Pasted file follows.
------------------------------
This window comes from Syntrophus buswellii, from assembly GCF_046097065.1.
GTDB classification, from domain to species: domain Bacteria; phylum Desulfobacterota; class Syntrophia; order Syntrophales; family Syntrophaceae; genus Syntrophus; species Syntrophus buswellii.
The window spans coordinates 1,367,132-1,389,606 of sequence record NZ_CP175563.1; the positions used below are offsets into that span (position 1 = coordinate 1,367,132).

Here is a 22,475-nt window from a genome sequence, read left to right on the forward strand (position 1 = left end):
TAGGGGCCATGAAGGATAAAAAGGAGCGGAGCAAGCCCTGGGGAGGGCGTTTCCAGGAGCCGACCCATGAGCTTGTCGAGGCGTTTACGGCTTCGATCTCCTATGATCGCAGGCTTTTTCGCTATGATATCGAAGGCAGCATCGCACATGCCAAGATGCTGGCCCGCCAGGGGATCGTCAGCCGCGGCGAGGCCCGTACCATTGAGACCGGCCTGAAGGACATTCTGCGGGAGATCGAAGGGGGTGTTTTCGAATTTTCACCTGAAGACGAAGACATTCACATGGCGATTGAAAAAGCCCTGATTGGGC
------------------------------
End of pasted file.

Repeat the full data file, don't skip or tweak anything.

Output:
This window comes from Syntrophus buswellii, from assembly GCF_046097065.1.
GTDB classification, from domain to species: domain Bacteria; phylum Desulfobacterota; class Syntrophia; order Syntrophales; family Syntrophaceae; genus Syntrophus; species Syntrophus buswellii.
The window spans coordinates 1,367,132-1,389,606 of sequence record NZ_CP175563.1; the positions used below are offsets into that span (position 1 = coordinate 1,367,132).

Here is a 22,475-nt window from a genome sequence, read left to right on the forward strand (position 1 = left end):
TAGGGGCCATGAAGGATAAAAAGGAGCGGAGCAAGCCCTGGGGAGGGCGTTTCCAGGAGCCGACCCATGAGCTTGTCGAGGCGTTTACGGCTTCGATCTCCTATGATCGCAGGCTTTTTCGCTATGATATCGAAGGCAGCATCGCACATGCCAAGATGCTGGCCCGCCAGGGGATCGTCAGCCGCGGCGAGGCCCGTACCATTGAGACCGGCCTGAAGGACATTCTGCGGGAGATCGAAGGGGGTGTTTTCGAATTTTCACCTGAAGACGAAGACATTCACATGGCGATTGAAAAAGCCCTGATTGGGC